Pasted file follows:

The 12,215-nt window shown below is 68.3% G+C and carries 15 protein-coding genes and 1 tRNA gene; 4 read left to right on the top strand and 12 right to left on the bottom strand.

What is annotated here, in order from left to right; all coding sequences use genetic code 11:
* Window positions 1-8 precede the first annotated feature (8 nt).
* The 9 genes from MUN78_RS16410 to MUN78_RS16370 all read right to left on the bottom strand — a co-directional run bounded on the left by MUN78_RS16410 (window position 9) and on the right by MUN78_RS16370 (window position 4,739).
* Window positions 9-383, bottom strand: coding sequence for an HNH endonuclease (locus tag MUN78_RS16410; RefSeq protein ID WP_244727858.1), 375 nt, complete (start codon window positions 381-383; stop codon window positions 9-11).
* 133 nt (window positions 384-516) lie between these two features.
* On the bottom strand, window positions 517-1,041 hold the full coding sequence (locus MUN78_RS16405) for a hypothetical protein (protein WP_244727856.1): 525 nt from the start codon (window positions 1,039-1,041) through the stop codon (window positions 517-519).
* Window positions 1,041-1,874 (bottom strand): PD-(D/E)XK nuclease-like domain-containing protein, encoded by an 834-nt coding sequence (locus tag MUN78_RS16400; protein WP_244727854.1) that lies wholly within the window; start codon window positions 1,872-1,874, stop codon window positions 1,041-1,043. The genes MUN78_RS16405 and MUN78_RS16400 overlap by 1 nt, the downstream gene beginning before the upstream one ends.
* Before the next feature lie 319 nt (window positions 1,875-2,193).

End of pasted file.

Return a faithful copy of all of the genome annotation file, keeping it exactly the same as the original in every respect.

The 12,215-nt window shown below is 68.3% G+C and carries 15 protein-coding genes and 1 tRNA gene; 4 read left to right on the top strand and 12 right to left on the bottom strand.

What is annotated here, in order from left to right; all coding sequences use genetic code 11:
* Window positions 1-8 precede the first annotated feature (8 nt).
* The 9 genes from MUN78_RS16410 to MUN78_RS16370 all read right to left on the bottom strand — a co-directional run bounded on the left by MUN78_RS16410 (window position 9) and on the right by MUN78_RS16370 (window position 4,739).
* Window positions 9-383, bottom strand: coding sequence for an HNH endonuclease (locus tag MUN78_RS16410; RefSeq protein ID WP_244727858.1), 375 nt, complete (start codon window positions 381-383; stop codon window positions 9-11).
* 133 nt (window positions 384-516) lie between these two features.
* On the bottom strand, window positions 517-1,041 hold the full coding sequence (locus MUN78_RS16405) for a hypothetical protein (protein WP_244727856.1): 525 nt from the start codon (window positions 1,039-1,041) through the stop codon (window positions 517-519).
* Window positions 1,041-1,874 (bottom strand): PD-(D/E)XK nuclease-like domain-containing protein, encoded by an 834-nt coding sequence (locus tag MUN78_RS16400; protein WP_244727854.1) that lies wholly within the window; start codon window positions 1,872-1,874, stop codon window positions 1,041-1,043. The genes MUN78_RS16405 and MUN78_RS16400 overlap by 1 nt, the downstream gene beginning before the upstream one ends.
* Before the next feature lie 319 nt (window positions 1,875-2,193).